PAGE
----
International Piano Series 2003/04 – Maurizio Pollini (2 March)

Beethoven
Sonata in D, Op.10/3
Sonata in C minor, Op.13 (Pathétique)
Chopin
Prelude in C sharp minor, Op.45
24 Preludes, Op.28

Maurizio Pollini (piano)


Reviewed by: Colin Anderson

Reviewed: 2 March, 2004
Venue: Royal Festival Hall, London

Given that Maurizio Pollini could have included Webern, Nono, Stockhausen or Boulez and played them with the same regard as more ’accepted’ repertoire, he chose to programme perhaps the two composers most central to the piano’s literature.

By Pollini’s standards, the first of the Beethoven sonatas was disappointing, the Presto marking taken literally to render the first movement shapeless and gabbled. Indeed, the whole sonata sounded unsettled and disjointed, Pollini’s fingers a little stiff. Only the ’Largo e mesto’ made some impression, but even this seemed at one remove and non-penetrating to the real depth of the music.

Things improved for the Pathétique with playing altogether more poised, expressive and searched, the outer movements articulate without sacrificing drive and the famous slow movement given with a simplicity that had more to say than any amount of affectation would have done. (In a forthcoming International Piano appearance, Mikhail Pletnev similarly pairs these two Beethoven sonatas. 11 May.)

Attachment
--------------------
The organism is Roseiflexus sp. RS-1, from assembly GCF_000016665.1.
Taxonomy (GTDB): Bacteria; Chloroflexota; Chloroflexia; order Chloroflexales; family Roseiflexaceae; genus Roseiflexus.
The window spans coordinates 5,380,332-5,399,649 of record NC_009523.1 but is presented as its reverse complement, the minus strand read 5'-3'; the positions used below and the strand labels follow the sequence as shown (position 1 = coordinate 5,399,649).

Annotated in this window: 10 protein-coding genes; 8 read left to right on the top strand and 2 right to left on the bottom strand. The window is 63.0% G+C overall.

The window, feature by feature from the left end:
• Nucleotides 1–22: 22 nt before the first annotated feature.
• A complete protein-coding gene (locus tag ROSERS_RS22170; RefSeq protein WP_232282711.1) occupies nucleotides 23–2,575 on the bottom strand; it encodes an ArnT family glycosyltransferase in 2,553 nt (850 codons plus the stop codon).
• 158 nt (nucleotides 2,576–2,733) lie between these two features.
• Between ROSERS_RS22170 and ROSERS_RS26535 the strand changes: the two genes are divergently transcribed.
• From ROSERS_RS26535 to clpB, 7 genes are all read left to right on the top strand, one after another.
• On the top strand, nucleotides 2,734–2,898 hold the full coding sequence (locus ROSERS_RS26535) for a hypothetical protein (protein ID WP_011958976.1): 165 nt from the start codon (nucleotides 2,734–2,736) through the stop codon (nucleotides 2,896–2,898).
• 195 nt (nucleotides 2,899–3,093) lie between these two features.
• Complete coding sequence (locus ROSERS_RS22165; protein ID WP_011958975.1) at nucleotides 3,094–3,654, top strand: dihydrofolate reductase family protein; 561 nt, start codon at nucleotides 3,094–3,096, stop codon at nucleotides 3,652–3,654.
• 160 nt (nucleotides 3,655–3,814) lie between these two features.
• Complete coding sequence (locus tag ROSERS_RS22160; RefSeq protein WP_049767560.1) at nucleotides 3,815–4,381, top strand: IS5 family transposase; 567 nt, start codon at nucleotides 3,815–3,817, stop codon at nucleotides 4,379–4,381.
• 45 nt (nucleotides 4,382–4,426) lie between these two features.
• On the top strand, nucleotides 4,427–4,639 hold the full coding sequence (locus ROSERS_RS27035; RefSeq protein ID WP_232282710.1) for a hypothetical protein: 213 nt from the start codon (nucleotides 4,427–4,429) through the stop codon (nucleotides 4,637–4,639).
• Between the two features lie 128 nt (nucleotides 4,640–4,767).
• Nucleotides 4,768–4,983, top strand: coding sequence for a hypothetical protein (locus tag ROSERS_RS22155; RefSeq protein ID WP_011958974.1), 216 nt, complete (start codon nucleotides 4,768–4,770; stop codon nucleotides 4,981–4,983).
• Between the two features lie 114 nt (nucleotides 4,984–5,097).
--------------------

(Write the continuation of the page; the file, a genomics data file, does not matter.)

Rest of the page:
By the second half, Pollini had hit his finest form. There was no room here for Chopin the salon composer, thank goodness – the A major Prelude (No.7) that was downgraded in Les Sylphides being sensitively rescued. Pollini played the 24 Preludes as a true cycle, as a continuous structure, the different keys and moods marking the parts of the indivisible whole, Pollini identifying the musical inspiration of each without prettifying or distending, or, indeed, without denuding Chopin’s romance, passion, demonstration and intimacy. This was, in fact, a powerful concentrate, all over in 32 minutes without any haste.

Beforehand, the stand-alone C sharp minor Prelude had been floated on its way, a microcosm of Pollini’s sotto voce dynamics, lightness of touch and expressive inwardness. A shame, though, that a plebeian member of the audience started to applaud with the music still sounding, a faux pas repeated as the bass was still resounding at the end of Op.28, which was as ignorant an intrusion as those who had coughed during the tail-end of diminuendos and split-second silences between movements – of which there were many examples in the 24 Preludes, all of which required listening to and not violating.

Pollini generously gave three encores, all Chopin, the Op. 25/1 Etude (A flat), the G minor Ballade (Op.23) and another Etude, the C sharp minor (Op.10/4), all done with inimitable clarity and resolution, the Op.10 Etude resisting its silent-film ’chase’ aspect. How typical of Pollini to not do the obvious and continue to set the highest standards of musicianship. He returns to the Royal Festival Hall on 10 June to play Brahms’s D minor concerto with the Philharmonia Orchestra and Wolfgang Sawallisch.

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